By John Acher
Precious metals prices, especially silver, slid on Thursday, while the US dollar extended its gains as a March US interest-rate hike has grown increasingly likely, the Saxo Bank strategy team said on Friday.
US equities were also sold off overnight, correcting lower from the "Trump bump".
The market holds a record long speculative position in commodities, but the Bloomberg commodities index has been trading sideways for the past month.
"That started to catch up with the market yesterday when we saw some of the commodities with the biggest bull bets being exposed – particularly oil, silver, copper, and sugar has been weak over the last week,” says Saxo Bank’s commodities strategy chief Ole Hansen.
Silver grabbed the headlines, slumping 4% on Thursday, which was the biggest drop since the last time the US raised interest rates. Before the selloff, silver had been in a steep uptrend, with funds continuously increasing their exposure to the metal for the past eight weeks.
"So we got to the point where it was struggling to retrace more than 50% of the selloff since last July, and once we broke $18.30/oz yesterday, the floodgates opened, and we have initially found some support here at the $17.73 area,” Hansen says. (See also Hansen's new story on silver's plunge here.)
”But looking at a retracement level of this latest rally, we could actually fall as low as $16.71 without breaking the uptrend, but in the short term there will be focus on $17.38 as the major level of support, that is provided that we fail to hold on to $17.72, which is currently being challenged.”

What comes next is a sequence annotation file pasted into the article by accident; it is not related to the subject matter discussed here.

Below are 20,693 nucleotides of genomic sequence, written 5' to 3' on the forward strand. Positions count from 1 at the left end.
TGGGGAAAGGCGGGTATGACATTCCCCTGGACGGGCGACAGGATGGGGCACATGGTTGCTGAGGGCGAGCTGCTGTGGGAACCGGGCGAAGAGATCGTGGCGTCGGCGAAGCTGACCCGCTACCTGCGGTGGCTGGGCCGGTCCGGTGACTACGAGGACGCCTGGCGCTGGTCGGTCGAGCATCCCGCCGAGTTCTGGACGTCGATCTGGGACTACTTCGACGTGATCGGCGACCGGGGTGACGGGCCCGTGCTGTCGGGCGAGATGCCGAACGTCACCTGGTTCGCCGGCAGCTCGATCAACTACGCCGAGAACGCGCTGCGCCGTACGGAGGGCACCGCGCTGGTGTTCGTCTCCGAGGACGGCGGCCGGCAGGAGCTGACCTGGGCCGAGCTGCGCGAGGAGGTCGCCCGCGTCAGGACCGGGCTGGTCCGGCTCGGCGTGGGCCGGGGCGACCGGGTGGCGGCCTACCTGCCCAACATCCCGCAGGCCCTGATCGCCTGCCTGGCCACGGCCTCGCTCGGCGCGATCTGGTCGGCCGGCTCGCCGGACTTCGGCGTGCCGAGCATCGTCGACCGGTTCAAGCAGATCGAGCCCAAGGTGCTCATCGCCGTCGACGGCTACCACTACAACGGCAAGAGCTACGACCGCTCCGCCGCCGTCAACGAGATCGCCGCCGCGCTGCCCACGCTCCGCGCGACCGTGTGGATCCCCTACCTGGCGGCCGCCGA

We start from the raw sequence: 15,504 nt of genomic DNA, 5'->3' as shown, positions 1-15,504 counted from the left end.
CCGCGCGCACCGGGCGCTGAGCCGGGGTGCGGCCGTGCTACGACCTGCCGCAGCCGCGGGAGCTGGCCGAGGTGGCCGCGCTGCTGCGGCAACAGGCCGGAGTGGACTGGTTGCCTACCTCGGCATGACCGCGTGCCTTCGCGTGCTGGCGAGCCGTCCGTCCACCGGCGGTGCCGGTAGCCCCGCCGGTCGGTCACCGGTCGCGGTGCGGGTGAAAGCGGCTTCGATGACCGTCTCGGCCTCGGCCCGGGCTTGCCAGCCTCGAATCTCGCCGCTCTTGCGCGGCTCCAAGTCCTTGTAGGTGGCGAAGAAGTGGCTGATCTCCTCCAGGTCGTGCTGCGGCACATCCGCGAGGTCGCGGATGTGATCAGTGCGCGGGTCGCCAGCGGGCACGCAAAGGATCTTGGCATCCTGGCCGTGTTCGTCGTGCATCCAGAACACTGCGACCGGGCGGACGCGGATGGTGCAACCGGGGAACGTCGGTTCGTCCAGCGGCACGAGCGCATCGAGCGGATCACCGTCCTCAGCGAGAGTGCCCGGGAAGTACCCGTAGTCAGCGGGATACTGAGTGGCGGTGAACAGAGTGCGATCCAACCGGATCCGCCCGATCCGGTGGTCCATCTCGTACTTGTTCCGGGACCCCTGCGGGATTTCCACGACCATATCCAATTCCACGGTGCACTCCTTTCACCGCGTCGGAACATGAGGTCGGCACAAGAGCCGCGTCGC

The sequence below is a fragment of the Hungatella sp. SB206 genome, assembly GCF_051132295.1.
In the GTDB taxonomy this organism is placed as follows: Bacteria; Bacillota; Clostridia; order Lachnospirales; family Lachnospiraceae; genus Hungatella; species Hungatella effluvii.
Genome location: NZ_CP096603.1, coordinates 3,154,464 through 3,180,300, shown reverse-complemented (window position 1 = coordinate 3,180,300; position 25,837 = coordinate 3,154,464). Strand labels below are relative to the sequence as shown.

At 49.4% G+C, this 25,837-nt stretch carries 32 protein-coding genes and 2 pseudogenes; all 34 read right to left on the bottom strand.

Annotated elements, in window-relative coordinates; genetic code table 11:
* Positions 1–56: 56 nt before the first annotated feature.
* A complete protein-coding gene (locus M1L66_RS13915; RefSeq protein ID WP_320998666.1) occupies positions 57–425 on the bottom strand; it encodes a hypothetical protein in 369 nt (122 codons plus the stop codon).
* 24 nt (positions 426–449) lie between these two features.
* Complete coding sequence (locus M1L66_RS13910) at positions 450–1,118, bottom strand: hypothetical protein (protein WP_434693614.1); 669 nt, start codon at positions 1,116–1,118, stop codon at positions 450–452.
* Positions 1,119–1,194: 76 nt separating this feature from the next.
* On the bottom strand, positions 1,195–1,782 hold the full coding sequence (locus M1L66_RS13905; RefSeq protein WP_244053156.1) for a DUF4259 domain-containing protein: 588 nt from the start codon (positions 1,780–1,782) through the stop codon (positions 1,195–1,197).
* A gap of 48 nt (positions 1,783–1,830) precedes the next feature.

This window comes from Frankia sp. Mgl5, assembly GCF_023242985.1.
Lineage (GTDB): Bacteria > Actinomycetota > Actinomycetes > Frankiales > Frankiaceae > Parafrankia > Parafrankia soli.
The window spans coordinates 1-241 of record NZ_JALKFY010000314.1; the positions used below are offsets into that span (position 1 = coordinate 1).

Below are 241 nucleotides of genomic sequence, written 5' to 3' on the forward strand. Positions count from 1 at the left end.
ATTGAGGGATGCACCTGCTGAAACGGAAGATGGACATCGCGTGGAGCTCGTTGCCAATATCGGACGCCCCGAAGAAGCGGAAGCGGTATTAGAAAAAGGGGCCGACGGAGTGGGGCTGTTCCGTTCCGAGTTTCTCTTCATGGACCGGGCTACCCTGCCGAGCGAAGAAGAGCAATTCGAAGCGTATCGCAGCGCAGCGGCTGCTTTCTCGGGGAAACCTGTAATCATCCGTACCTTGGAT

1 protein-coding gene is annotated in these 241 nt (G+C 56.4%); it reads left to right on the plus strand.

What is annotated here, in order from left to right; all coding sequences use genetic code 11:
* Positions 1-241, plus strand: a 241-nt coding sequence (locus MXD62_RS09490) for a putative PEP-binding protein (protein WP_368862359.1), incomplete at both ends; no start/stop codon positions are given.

Silver prices plunge
Source: Bloomberg and Saxo Bank
Gold also fell, as it has previously in the run-up to US rate hikes.
"We are seeing the same happening once again. The market is firmly of the belief that we are seeing a rate hike coming in March, so we are seeing some ofloading of positions at this stage,” Hansen says.
There is still quite high correlation between real yields and gold, so yields are driving precious metals prices in addition to equity market developments.
It’s not only the prospect of a US rate hike causing jitters. The market is also fraught with political worries, for instance, over the Dutch elections which will be held on March 15, the same day as the Fed meeting. "There is underlying support -- investors like to diversify ahead of these events,” Hansen says.
Oil remains stuck in a range, but the price has fallen from a seven-week high to a three-week low in just a few days.
Opec’s agreed production cuts are increasingly being relying on Saudi Arabia’s leadership, while Iraq, United Arab Emirates and especially Venezuela are sitting on the fence and are behind on their cuts, Hansen says. "So it’s all up to Saudi Arabia, that is creating some nervousness in the market as well."